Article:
For now, Silvey said she just wants to continue to improve her defense and overall quickness. The guard also stated that she wants to have a career in which she can work with the statistical side of sports.

While Silvey continues to dominate the Saluki backcourt, Brockmeyer is providing a consistent force as the leader of the frontcourt.

Brockmeyer is from Raymond and attended Lincolnwood High School where she averaged a double-double all four years. She also received several all-state honors.

“I grew up in a small town,” Brockmeyer said. “Moving to a big college town was quite an adjustment, to say the least.”

In Abby’s little free time, she likes to nap and hang out with her friends along with playing other sports such as golf and tennis.

While in high school, Brockmeyer also played softball and golf, but basketball was her calling because she enjoyed the fast pace of the sport.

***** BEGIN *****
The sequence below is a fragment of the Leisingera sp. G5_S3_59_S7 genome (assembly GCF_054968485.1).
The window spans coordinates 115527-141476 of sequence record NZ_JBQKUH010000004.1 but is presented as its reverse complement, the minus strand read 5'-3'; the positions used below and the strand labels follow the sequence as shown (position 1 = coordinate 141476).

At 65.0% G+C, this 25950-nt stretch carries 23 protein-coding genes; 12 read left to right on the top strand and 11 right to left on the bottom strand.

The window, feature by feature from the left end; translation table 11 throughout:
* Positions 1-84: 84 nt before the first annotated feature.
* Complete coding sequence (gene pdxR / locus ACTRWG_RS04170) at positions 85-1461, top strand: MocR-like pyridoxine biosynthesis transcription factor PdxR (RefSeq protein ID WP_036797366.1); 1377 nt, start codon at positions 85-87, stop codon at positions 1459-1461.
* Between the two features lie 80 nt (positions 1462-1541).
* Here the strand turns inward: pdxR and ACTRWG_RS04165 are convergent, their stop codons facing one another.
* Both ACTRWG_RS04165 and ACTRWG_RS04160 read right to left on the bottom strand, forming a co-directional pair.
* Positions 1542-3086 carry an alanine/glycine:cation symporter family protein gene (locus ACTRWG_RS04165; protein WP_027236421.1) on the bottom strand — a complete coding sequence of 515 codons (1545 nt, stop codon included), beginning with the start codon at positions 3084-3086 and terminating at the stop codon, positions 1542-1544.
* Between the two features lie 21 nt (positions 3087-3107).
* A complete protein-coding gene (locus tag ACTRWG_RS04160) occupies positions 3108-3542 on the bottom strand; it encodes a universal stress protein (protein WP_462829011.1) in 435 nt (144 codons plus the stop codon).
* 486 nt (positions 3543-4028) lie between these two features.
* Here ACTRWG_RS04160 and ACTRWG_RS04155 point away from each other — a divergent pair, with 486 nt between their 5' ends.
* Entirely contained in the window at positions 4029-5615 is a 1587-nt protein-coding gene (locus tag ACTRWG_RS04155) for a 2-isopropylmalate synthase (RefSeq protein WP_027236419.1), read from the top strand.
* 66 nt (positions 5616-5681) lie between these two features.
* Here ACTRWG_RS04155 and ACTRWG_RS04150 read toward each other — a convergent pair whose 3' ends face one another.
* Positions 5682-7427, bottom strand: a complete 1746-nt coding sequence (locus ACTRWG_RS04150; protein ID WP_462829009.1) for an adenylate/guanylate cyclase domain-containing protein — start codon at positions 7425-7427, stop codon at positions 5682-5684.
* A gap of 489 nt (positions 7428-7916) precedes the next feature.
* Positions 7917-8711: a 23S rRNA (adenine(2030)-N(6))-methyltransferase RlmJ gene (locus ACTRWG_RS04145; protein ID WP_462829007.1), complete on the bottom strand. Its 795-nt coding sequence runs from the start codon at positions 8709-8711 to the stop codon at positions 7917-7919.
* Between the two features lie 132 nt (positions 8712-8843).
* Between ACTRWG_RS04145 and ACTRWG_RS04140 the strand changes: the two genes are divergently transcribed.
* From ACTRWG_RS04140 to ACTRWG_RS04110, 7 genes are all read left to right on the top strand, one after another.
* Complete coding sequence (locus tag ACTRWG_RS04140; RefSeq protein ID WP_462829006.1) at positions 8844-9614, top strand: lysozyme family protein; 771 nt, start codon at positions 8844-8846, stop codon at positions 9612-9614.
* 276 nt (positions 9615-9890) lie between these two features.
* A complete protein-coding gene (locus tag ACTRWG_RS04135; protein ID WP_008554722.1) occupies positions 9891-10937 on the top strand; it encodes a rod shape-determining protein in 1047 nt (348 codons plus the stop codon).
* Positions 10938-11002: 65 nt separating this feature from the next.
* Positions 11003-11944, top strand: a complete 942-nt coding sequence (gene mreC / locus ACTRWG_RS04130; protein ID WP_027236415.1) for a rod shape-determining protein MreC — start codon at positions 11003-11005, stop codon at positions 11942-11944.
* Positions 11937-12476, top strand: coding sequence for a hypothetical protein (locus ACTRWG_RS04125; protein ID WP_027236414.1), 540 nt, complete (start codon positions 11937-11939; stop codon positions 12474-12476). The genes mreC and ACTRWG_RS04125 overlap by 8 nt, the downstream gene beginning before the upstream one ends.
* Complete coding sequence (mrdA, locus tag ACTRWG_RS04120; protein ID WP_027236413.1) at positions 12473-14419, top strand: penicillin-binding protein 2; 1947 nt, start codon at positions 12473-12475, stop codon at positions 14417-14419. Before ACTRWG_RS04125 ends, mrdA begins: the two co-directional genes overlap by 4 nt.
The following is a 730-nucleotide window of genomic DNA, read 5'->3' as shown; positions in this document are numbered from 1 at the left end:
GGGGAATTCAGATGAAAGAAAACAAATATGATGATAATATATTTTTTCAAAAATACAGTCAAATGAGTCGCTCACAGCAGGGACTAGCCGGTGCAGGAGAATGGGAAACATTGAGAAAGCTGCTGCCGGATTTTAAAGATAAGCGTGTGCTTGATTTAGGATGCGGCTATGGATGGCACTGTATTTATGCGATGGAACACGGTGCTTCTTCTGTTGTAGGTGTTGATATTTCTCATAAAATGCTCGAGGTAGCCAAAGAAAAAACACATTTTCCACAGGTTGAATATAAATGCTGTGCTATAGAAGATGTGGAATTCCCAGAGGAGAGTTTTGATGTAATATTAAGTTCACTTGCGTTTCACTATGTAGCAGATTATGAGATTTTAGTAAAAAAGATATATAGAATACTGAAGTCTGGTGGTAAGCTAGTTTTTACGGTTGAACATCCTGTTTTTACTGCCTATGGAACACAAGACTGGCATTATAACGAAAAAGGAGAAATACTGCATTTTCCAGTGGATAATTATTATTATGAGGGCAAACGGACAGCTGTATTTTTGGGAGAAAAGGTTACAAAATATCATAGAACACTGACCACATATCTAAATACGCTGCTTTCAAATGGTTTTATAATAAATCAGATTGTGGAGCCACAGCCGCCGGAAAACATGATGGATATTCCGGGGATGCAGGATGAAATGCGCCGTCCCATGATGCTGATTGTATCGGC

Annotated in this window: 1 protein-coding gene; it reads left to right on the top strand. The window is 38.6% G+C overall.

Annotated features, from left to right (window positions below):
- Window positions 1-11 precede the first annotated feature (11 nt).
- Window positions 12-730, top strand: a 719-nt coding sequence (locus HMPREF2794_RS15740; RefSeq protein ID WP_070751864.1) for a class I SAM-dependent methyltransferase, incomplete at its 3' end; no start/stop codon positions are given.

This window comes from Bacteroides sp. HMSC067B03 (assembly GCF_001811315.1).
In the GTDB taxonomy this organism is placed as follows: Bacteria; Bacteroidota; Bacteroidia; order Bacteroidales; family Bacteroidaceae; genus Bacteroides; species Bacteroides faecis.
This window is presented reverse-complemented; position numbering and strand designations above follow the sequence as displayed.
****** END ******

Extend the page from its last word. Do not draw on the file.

Brockmeyer received several scholarship offers out of high school including SIU, SIUE, SEMO, Illinois State, Bradley and several other Division I colleges.

“SIU really takes care of its athletes,” Brockmeyer said. “The professors really work with us and I love the coaches.”

Abby also said that SIU is “relatively” close to her hometown so it allows her family to come and visit at her games.

Coming into her first year as a Saluki, the forward said that the transition was not entirely difficult but Division I did provide some new challenges.

“I had to get adjusted to the quickness of the game and how much better the opponents are,” Brockmeyer said.

The forward averaged 10.7 points a game on 204 points. She also averages 7.2 rebounds per game.